For Immediate Release:
After three days, one-stop early voting is off to a record-shattering pace for midterm elections and the largest group casting ballots are white Republican men, according to an analysis by the nonpartisan group Democracy North Carolina. (Summary totals at end.)
Two years ago, black Democratic women led all groups in the 17-day early voting period and propelled Barack Obama to a surprise victory in the Tar Heel state. The remarkable shift to GOP men echoes polling data about the Republican tide this year, although after three days of voting, the total number of one-stop ballots cast by all Democrats still exceeds those of Republicans.
“Early voting doesn’t favor one party or another, but reveals who’s most organized and enthusiastic about making their voices heard,” said Bob Hall, director of Democracy North Carolina, which has tracked the evolution of early voting. “Combined with the opportunity for same-day registration, our state’s early voting process is essentially a tool of empowerment and convenience.”
After three days, a total of 72,173 voters have cast one-stop ballots. That’s more than twice the 35,728 cast at the same point in the previous midterm election of 2006 and even more than the 70,645 in the 2004 presidential election. In 2008, a surprising 266,649 voters crowded one-stop centers in the first three days.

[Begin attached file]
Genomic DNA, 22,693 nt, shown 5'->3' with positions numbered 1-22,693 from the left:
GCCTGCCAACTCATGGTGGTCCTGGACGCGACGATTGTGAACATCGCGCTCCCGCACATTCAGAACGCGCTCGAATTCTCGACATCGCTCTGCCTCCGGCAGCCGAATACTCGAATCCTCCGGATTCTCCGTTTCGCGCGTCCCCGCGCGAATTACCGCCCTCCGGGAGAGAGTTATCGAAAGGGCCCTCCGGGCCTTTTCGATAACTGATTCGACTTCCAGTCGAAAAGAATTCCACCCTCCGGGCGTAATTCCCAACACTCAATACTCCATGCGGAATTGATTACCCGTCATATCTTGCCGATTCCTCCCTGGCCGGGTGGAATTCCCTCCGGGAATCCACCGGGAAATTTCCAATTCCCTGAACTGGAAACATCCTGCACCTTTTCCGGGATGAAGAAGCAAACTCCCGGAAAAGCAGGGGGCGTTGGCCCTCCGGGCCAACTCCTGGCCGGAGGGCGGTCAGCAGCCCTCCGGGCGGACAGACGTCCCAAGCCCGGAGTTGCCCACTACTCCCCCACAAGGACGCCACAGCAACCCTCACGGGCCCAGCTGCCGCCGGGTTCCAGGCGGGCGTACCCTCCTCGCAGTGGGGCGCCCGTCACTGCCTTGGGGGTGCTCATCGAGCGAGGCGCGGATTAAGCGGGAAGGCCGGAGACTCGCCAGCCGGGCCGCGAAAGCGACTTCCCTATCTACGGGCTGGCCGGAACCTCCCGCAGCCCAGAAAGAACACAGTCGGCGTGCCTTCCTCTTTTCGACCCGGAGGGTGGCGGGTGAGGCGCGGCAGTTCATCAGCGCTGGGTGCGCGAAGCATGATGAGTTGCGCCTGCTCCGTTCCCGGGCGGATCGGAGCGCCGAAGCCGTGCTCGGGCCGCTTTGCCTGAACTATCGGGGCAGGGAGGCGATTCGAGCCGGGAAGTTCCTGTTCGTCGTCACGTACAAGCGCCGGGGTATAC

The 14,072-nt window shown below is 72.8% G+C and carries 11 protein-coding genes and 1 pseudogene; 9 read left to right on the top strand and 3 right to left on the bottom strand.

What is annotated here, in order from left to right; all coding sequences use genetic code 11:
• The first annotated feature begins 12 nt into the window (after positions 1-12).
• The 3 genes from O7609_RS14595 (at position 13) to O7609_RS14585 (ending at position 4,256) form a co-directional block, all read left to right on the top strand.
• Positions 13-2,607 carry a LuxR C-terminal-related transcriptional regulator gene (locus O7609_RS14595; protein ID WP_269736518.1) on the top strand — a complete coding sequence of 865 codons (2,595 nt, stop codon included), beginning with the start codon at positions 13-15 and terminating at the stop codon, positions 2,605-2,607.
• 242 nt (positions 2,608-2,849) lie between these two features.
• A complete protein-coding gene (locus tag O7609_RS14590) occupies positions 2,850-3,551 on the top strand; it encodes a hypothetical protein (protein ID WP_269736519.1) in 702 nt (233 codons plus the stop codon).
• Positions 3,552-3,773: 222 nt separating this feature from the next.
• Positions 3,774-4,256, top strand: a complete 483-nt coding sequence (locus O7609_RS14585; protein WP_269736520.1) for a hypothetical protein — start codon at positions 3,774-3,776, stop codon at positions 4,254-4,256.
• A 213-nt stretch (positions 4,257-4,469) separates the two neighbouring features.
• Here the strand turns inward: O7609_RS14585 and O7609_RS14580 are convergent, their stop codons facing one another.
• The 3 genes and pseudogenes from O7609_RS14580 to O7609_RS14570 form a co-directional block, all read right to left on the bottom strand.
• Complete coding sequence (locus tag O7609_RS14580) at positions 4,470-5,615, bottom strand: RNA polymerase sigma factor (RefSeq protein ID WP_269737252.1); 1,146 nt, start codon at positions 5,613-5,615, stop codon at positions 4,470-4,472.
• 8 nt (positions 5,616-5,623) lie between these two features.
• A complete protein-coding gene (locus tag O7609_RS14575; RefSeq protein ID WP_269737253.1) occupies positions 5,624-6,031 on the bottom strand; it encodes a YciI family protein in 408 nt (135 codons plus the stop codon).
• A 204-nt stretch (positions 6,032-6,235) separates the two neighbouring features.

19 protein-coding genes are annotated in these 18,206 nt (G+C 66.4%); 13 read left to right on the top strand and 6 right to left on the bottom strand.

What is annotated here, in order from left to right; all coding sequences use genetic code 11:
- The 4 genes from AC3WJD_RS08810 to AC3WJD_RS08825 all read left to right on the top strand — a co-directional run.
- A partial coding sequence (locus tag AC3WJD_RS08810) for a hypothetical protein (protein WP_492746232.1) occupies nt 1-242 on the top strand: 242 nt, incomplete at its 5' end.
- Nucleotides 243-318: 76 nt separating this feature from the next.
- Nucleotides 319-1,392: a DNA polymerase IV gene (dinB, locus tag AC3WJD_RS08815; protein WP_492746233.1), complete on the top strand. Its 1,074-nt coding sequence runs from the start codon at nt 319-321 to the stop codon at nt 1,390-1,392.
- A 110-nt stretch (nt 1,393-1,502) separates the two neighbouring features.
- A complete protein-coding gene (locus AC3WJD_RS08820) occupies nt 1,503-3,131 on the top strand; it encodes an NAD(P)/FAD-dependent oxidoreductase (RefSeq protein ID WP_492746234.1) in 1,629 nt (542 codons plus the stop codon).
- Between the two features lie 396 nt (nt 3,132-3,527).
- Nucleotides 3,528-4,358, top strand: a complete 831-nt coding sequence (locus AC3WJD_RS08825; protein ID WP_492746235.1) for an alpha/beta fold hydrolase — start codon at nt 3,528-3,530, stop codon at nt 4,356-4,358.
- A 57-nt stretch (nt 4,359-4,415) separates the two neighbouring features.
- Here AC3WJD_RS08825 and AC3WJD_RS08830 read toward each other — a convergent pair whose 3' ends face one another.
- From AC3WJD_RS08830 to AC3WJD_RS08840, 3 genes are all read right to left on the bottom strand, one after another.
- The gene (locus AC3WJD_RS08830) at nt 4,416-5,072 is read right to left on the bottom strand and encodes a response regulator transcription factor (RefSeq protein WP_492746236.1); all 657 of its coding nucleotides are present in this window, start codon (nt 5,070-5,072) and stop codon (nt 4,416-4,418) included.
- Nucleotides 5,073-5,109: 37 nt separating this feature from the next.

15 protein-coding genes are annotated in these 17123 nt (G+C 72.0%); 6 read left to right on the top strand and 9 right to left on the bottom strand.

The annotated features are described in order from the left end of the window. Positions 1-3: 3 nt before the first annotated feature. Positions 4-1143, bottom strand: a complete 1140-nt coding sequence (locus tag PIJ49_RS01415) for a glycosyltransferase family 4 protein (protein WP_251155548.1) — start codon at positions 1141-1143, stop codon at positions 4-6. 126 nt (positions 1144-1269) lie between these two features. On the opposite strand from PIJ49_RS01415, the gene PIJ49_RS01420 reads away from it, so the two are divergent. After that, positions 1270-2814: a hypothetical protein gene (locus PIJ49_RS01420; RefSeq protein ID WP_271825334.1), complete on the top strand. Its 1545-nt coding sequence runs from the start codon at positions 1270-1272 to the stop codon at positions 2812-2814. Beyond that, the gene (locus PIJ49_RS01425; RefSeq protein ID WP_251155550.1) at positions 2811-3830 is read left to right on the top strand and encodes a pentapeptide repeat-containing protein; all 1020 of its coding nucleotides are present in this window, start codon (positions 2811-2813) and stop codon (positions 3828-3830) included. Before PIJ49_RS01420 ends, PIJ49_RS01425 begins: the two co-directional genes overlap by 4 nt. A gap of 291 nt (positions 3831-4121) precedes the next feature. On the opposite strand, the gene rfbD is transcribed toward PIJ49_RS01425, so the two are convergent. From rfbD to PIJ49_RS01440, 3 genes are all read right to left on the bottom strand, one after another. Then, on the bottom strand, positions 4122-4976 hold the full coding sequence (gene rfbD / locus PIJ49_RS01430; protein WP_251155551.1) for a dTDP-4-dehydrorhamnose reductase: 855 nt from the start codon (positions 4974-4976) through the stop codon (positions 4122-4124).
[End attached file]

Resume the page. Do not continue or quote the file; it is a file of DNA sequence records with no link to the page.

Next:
So far this year, registered Democrats are edging out Republicans by 31,910 to 27,623. By contrast, after three days in 2008, Democrats were swamping Republicans by nearly a 3-to-1 ratio – at that point, 163,321 votes to 58,748.
The county with the most early votes so far in 2010 is not Wake or Mecklenburg but coastal Brunswick County, where eight voting centers and hotly contested local, state and Congressional contests reinforce a tradition of early turnout. Setting the pattern for the state, white Republican men led the county followed by white Republican women.
Wilson County, where tea party supporters are backing a white independent candidate against the black Democratic candidate for sheriff, is another center of early robust turnout; it ranked 6th among the 100 counties after three day of early voting. African-American Democratic women lead among the demographic groups in Wilson.
Other counties among the top ten are New Hanover, Alamance, Wayne, Henderson, Chatham, Johnston, Gaston and Caldwell. For a county-by-county chart of turnout for October 14 through October 16, download a spreadsheet here.
Early voting continues through Saturday, October 30 at 1 pm. Counties have different schedules, including multiple locations and evening hours in some cases. Seven counties offer the convenience of Sunday afternoon voting which turned out to be the most intensive hours of early voting in 2008.
Total Votes at One-Stop Early Voting Centers
Election Year First Three Day Total Period
2008 266,649 2.4 million
2006 35,728 372,020
2004 70,645 707,628
2002 13,110 170,543
Data from files at the State Board of Elections. The counts for 2002-2008 are for ballots accepted, not just those cast.